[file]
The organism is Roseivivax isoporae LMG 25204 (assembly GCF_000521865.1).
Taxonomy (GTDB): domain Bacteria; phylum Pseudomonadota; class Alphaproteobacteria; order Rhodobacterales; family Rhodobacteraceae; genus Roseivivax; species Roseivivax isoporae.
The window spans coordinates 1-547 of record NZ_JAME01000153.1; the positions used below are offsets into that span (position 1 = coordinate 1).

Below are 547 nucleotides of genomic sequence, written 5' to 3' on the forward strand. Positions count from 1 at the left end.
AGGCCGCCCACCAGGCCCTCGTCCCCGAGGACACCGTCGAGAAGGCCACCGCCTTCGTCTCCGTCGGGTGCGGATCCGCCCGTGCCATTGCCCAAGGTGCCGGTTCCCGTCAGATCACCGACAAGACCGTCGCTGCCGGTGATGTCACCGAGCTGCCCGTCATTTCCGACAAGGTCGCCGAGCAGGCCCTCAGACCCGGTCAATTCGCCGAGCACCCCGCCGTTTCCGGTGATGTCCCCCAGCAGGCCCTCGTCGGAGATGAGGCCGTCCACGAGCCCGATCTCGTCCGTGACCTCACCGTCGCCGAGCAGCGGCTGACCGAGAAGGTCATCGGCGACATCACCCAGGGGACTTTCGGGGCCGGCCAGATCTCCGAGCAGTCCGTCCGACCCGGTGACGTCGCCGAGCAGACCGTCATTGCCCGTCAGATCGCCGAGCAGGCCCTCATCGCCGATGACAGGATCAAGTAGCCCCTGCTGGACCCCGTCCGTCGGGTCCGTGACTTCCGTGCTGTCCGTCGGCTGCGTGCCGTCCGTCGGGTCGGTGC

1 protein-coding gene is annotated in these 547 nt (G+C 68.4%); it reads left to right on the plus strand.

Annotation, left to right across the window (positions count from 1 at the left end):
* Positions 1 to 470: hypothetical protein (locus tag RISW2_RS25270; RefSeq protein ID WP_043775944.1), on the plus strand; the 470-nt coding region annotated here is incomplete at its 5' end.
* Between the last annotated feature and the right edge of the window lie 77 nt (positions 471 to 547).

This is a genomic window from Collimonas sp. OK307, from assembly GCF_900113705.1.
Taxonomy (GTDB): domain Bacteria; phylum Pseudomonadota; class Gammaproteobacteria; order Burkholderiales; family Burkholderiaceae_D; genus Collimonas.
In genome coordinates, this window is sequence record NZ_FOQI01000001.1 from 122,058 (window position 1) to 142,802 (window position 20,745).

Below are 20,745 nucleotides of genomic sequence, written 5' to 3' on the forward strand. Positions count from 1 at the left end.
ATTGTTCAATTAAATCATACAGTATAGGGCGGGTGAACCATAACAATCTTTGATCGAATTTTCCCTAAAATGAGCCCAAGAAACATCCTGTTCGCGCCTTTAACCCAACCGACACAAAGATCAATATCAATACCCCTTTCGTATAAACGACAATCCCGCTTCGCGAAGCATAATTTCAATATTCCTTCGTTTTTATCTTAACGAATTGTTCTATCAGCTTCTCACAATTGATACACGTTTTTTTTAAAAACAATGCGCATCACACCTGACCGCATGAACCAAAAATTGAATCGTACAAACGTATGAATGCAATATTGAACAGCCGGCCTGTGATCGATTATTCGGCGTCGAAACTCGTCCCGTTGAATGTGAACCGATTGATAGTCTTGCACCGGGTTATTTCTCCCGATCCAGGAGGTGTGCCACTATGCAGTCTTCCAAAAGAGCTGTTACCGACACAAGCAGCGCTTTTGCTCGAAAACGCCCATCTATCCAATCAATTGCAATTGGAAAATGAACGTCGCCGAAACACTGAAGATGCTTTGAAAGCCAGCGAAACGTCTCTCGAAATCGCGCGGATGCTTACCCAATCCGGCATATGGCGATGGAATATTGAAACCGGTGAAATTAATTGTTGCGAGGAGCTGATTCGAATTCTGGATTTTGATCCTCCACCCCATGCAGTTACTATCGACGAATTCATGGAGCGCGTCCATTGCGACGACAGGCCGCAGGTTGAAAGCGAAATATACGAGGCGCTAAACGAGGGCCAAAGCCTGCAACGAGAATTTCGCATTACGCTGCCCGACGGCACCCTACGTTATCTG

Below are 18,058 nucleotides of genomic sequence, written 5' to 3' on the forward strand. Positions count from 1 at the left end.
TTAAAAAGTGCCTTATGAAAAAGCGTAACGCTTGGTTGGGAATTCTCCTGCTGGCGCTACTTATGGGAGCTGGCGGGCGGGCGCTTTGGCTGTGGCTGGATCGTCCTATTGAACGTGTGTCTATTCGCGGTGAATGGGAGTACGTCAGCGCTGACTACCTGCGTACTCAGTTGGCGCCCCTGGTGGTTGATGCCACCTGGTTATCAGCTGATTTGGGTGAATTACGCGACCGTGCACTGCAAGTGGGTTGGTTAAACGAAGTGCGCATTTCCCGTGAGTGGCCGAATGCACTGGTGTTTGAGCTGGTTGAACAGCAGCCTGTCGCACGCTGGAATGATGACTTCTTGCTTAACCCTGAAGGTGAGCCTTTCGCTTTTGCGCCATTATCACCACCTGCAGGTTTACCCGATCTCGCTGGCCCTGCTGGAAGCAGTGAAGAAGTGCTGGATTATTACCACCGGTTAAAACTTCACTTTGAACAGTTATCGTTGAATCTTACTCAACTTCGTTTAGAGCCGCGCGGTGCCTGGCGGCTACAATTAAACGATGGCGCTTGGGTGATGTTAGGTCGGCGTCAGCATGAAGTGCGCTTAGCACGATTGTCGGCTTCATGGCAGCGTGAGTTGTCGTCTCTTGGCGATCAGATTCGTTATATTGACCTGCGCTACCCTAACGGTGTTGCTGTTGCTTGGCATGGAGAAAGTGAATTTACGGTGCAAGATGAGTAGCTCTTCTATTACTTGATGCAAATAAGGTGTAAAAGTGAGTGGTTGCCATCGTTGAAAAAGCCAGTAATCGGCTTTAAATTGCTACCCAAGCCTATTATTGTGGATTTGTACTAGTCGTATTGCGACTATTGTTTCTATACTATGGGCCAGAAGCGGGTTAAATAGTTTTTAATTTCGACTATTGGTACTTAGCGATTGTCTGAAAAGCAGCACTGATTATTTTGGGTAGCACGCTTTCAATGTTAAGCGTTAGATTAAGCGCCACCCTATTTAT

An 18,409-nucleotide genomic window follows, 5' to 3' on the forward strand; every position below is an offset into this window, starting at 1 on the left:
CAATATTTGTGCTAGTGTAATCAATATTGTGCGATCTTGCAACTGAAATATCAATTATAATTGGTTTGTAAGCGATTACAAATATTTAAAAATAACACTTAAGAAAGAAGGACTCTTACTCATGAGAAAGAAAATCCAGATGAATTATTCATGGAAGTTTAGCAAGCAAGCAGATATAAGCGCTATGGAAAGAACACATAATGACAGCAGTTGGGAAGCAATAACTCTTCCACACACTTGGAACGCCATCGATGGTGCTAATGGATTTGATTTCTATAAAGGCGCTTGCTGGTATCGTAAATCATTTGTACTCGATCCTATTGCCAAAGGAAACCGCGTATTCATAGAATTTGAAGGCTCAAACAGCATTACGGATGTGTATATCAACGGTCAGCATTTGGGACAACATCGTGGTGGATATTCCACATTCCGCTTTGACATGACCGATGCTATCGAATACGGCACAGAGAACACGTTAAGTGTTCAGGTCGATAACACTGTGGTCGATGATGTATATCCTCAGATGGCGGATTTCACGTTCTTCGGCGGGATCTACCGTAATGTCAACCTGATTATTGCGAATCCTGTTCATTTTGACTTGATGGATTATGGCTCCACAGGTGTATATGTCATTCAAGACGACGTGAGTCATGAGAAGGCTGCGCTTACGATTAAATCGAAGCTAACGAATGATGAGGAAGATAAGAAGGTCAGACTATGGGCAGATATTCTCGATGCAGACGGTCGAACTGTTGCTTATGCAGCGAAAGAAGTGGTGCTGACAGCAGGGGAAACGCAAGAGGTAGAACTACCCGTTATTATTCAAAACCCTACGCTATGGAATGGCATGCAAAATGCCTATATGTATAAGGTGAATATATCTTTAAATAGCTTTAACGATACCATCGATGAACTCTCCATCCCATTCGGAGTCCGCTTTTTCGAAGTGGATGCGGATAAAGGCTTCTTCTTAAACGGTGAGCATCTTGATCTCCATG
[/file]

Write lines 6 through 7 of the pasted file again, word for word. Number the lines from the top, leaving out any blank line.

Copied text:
1 protein-coding gene is annotated in these 547 nt (G+C 68.4%); it reads left to right on the plus strand.

Annotation, left to right across the window (positions count from 1 at the left end):